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Co-enrolment of participants into multiple cancer trials: benefits and challenges

Cafferty, F; Coyle, C; Rowley, S; Berkman, L; MacKensie, M; Langley, RE; (2017) Co-enrolment of participants into multiple cancer trials: benefits and challenges. Clinical Oncology , 29 (7) e126-e133. 10.1016/j.clon.2017.02.014. Green open access

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Abstract

Opportunities to enter patients into more than one clinical trial are not routinely considered in cancer research and experiences with co-enrolment are rarely reported. Potential benefits of allowing appropriate co-enrolment have been identified in other settings but there is a lack of evidence base or guidance to inform these decisions in oncology. Here, we discuss the benefits and challenges associated with co-enrolment based on experiences in the Add-Aspirin trial – a large, multicentre trial recruiting across a number of tumour types, where opportunities to co-enrol patients have been proactively explored and managed. The potential benefits of co-enrolment include: improving recruitment feasibility; increased opportunities for patients to participate in trials; and collection of robust data on combinations of interventions, which will ensure the ongoing relevance of individual trials and provide more cohesive evidence to guide the management of future patients. There are a number of perceived barriers to co-enrolment in terms of scientific, safety and ethical issues, which warrant consideration on a trial-by-trial basis. In many cases, any potential effect on the results of the trials will be negligible – limited by a number of factors, including the overlap in trial cohorts. Participant representatives stress the importance of autonomy to decide about trial enrolment, providing a compelling argument for offering co-enrolment where there are multiple trials that are relevant to a patient and no concerns regarding safety or the integrity of the trials. A number of measures are proposed for managing and monitoring co-enrolment. Ensuring acceptability to (potential) participants is paramount. Opportunities to enter patients into more than one cancer trial should be considered more routinely. Where planned and managed appropriately, co-enrolment can offer a number of benefits in terms of both scientific value and efficiency of study conduct, and will increase the opportunities for patients to participate in, and benefit from, clinical research.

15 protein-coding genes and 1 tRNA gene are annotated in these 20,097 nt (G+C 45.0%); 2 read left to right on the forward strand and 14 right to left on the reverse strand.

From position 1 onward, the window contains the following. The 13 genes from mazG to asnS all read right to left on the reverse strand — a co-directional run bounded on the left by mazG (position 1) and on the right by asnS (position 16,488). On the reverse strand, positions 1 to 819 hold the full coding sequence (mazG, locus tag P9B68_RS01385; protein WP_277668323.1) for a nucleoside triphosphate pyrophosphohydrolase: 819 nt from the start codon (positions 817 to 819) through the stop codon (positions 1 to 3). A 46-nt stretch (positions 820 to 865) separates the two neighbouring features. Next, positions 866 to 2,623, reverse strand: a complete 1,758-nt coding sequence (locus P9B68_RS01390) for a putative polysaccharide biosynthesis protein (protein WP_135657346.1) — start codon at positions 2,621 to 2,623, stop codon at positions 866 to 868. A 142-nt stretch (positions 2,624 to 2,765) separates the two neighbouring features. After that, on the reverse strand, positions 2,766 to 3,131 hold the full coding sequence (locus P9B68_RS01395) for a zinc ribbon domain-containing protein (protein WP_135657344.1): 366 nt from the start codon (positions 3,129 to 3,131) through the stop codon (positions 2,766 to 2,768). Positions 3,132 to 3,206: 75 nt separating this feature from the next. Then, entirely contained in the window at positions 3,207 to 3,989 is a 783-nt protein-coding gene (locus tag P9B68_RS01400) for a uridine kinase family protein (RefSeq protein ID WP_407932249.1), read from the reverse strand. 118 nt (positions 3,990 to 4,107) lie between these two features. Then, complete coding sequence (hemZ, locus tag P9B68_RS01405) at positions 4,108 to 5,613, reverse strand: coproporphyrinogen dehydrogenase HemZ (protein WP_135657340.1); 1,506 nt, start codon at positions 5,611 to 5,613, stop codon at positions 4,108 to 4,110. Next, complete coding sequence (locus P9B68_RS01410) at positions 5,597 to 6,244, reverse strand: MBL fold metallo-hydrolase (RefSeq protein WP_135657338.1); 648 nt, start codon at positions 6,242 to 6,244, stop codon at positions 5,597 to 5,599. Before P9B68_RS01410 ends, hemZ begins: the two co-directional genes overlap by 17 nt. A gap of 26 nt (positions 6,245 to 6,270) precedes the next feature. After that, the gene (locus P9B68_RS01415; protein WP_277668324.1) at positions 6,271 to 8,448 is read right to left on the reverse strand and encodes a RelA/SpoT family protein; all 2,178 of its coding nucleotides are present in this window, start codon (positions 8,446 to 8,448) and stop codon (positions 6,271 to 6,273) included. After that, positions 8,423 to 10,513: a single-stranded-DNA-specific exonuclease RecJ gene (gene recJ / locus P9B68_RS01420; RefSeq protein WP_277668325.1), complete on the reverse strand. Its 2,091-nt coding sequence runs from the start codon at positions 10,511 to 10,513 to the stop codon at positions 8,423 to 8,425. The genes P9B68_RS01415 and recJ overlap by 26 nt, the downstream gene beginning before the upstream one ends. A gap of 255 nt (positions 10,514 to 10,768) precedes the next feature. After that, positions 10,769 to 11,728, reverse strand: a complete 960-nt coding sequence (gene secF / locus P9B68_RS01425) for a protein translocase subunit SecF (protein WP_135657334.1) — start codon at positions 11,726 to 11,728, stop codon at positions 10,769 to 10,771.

Type: Article
Title: Co-enrolment of participants into multiple cancer trials: benefits and challenges
Open access status: An open access version is available from UCL Discovery
DOI: 10.1016/j.clon.2017.02.014
Publisher version: http://dx.doi.org/10.1016/j.clon.2017.02.014
Language: English
Additional information: Copyright © 2017 The Royal College of Radiologists. Published by Elsevier Ltd. This is an open access article under the Creative Commons Attribution 4.0 International (CC BY 4.0) license (http://creativecommons.org/licenses/by/4.0/)
Keywords: Adjuvant; aspirin; cancer; co-enrolment; randomised controlled trial
UCL classification: UCL
UCL > Provost and Vice Provost Offices > School of Life and Medical Sciences
UCL > Provost and Vice Provost Offices > School of Life and Medical Sciences > Faculty of Life Sciences
UCL > Provost and Vice Provost Offices > School of Life and Medical Sciences > Faculty of Life Sciences > UCL School of Pharmacy
UCL > Provost and Vice Provost Offices > School of Life and Medical Sciences > Faculty of Life Sciences > UCL School of Pharmacy > Pharmacology
UCL > Provost and Vice Provost Offices > School of Life and Medical Sciences > Faculty of Population Health Sciences
UCL > Provost and Vice Provost Offices > School of Life and Medical Sciences > Faculty of Population Health Sciences > Inst of Clinical Trials and Methodology
UCL > Provost and Vice Provost Offices > School of Life and Medical Sciences > Faculty of Population Health Sciences > Inst of Clinical Trials and Methodology > MRC Clinical Trials Unit at UCL
URI: https://discovery.ucl.ac.uk/id/eprint/1543188
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